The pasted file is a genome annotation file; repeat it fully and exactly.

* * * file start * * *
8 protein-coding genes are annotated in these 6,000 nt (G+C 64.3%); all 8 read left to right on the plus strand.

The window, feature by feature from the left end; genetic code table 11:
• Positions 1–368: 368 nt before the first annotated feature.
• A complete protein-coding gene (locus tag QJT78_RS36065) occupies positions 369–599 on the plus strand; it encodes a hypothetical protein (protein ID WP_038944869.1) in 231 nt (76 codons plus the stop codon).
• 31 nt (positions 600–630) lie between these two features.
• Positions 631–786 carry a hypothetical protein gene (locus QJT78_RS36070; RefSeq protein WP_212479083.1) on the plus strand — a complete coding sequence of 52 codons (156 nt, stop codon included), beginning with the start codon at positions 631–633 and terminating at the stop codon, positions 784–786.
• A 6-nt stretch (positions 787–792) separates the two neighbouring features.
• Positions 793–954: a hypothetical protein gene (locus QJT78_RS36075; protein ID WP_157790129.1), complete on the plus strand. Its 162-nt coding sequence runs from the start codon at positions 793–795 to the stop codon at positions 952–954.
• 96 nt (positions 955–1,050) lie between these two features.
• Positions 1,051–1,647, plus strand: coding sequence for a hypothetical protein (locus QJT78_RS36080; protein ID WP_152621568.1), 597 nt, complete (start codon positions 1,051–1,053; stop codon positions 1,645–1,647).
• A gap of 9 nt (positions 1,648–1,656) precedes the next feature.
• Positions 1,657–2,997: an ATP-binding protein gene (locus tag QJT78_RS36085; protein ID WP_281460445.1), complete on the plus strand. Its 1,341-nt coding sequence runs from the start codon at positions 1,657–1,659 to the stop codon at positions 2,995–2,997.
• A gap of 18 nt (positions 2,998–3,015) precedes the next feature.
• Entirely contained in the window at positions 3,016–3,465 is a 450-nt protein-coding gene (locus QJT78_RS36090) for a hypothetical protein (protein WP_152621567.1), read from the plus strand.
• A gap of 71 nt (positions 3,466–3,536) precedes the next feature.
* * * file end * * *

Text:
8 protein-coding genes are annotated in these 6,000 nt (G+C 64.3%); all 8 read left to right on the plus strand.

The window, feature by feature from the left end; genetic code table 11:
• Positions 1–368: 368 nt before the first annotated feature.
• A complete protein-coding gene (locus tag QJT78_RS36065) occupies positions 369–599 on the plus strand; it encodes a hypothetical protein (protein ID WP_038944869.1) in 231 nt (76 codons plus the stop codon).
• 31 nt (positions 600–630) lie between these two features.
• Positions 631–786 carry a hypothetical protein gene (locus QJT78_RS36070; RefSeq protein WP_212479083.1) on the plus strand — a complete coding sequence of 52 codons (156 nt, stop codon included), beginning with the start codon at positions 631–633 and terminating at the stop codon, positions 784–786.
• A 6-nt stretch (positions 787–792) separates the two neighbouring features.
• Positions 793–954: a hypothetical protein gene (locus QJT78_RS36075; protein ID WP_157790129.1), complete on the plus strand. Its 162-nt coding sequence runs from the start codon at positions 793–795 to the stop codon at positions 952–954.
• 96 nt (positions 955–1,050) lie between these two features.
• Positions 1,051–1,647, plus strand: coding sequence for a hypothetical protein (locus QJT78_RS36080; protein ID WP_152621568.1), 597 nt, complete (start codon positions 1,051–1,053; stop codon positions 1,645–1,647).
• A gap of 9 nt (positions 1,648–1,656) precedes the next feature.
• Positions 1,657–2,997: an ATP-binding protein gene (locus tag QJT78_RS36085; protein ID WP_281460445.1), complete on the plus strand. Its 1,341-nt coding sequence runs from the start codon at positions 1,657–1,659 to the stop codon at positions 2,995–2,997.
• A gap of 18 nt (positions 2,998–3,015) precedes the next feature.
• Entirely contained in the window at positions 3,016–3,465 is a 450-nt protein-coding gene (locus QJT78_RS36090) for a hypothetical protein (protein WP_152621567.1), read from the plus strand.
• A gap of 71 nt (positions 3,466–3,536) precedes the next feature.